My baby has a fever. What should I do?

Your child being sick is one of the most stressful, worrisome times for a parent. Even when it’s a common cold. But what about when your baby has a fever? . Even if it’s just a common cold, it doesn’t stop a parent from worrying. Then there’s fevers.

When to go to the emergency room.Fevers can be dangerous and potentially life-threatening. But not all fevers require a rush to the emergency room. Fevers occur when a human body is fighting to gain advantage over viruses and bacteria. So your baby having a fever is actually could just be a way to teach his or her body to boost the immune system.

However, there are conditions in which you need to be alert when your baby has a fever so that no unwanted episodes occur.

Check your baby’s temperature first

If you feel your baby’s forehead is hot to the touch, he or she could be having fever. Using a thermometer, you need to check what’s his or her temperature is. Most pediatricians place a baby’s normal temperature between 97°F (36.1°C) to 100°F (37.9°). Anything above this, it’s considered a fever.

Treatment according to age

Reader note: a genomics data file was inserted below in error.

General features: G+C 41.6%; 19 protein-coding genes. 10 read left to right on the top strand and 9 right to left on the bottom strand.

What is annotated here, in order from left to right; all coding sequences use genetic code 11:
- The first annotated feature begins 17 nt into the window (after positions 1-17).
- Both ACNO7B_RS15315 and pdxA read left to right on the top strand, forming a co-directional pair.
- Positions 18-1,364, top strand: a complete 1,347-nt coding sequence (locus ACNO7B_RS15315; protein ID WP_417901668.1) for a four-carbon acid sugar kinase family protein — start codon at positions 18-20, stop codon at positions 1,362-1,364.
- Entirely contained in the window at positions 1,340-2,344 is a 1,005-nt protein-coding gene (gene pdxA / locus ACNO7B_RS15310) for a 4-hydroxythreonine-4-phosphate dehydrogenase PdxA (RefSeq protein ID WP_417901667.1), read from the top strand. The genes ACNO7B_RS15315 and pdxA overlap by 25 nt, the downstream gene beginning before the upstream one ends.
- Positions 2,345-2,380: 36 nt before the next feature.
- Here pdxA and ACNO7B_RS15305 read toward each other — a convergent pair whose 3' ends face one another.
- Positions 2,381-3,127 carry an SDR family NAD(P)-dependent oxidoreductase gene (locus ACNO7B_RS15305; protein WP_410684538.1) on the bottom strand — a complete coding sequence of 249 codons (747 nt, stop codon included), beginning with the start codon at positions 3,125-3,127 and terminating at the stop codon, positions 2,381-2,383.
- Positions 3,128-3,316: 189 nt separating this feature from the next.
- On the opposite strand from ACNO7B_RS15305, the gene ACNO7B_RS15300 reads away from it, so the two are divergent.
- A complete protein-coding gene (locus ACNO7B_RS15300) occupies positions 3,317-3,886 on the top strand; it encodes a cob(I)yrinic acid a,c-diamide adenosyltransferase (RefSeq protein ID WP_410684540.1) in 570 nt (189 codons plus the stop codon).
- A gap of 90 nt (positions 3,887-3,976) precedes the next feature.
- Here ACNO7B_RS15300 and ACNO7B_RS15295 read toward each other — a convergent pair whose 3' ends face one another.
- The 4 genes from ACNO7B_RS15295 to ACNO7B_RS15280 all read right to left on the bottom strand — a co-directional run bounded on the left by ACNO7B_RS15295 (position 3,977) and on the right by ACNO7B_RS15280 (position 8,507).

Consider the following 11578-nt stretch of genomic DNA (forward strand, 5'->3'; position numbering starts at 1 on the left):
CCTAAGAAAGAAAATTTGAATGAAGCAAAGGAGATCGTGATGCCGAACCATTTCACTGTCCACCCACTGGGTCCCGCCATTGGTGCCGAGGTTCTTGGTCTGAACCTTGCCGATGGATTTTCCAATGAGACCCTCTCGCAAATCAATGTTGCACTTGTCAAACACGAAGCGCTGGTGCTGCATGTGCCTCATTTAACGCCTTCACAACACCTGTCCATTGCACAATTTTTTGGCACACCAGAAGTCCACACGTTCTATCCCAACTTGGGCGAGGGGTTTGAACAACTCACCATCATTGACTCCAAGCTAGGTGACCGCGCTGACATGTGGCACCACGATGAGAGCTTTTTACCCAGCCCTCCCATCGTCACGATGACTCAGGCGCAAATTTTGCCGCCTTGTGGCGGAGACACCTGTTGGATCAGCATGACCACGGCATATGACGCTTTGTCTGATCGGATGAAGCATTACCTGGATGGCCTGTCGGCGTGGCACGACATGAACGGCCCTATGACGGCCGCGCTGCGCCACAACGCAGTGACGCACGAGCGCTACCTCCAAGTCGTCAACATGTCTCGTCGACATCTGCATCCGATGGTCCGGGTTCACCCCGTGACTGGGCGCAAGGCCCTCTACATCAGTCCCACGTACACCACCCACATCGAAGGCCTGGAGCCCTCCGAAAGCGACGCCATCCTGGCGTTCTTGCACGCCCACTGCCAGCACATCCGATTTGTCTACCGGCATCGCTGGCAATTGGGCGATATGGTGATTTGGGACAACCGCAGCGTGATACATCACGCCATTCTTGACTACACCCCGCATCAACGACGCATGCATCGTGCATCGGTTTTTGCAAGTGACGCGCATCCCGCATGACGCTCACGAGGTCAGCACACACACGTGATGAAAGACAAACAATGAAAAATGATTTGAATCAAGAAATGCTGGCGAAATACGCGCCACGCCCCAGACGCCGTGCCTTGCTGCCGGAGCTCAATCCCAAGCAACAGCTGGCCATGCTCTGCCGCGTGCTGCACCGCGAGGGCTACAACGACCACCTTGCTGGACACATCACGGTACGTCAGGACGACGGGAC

• If your baby is between 0 – 3 months old and has high temperature reading, you should go to your doctor immediately. Many parents make it a practice to go to the doctors even with a slight temperature because fever in infants can go up pretty quickly
  • For babies who are 3 months old or older, you can observe his or her behavior for the first 24 hours after taking the temperature. If you’re baby is active, eating well, and taking his or her fluids as usual, there’s no need to be too worried. However, if your baby’s fever is 103°F or more even before the 24 hours ends, you should still call your doctor for advice. He or she may not ask you to come on, but it’s good to alert your doctor about your child’s situation
  • If your baby is 6 months old or older, has a temperature of above 103°F, and experiencing symptoms such as loss of appetite, vomiting, diarrhea, and/or cough, you should bring your baby to the doctor as soon as you can

Fever treatment

Most doctors wouldn’t recommend getting over-the-counter antibiotics or fever medicines for children under the age of 12 months. If you don’t have to bring your child to see the doctor yet but there’s feverish temperature, you can sponge bath him or her every 60 – 90 minutes. This practice helps to break the fever.

If you’ve called your doctor, but he or she doesn’t see a need to bring in your child to the clinic, get the okay to give your child medicine such as acetaminophen or ibuprofen. If you’re unsure on how to measure the dosage, make sure you get the right dosage from your doctor because it has to depend on his weight.

Fever is a healthy way for your baby to learn to fight off infection. Just as long as you keep your eyes open on the potentially dangerous symptoms, your baby’s fever is another learning curve in his or her development.

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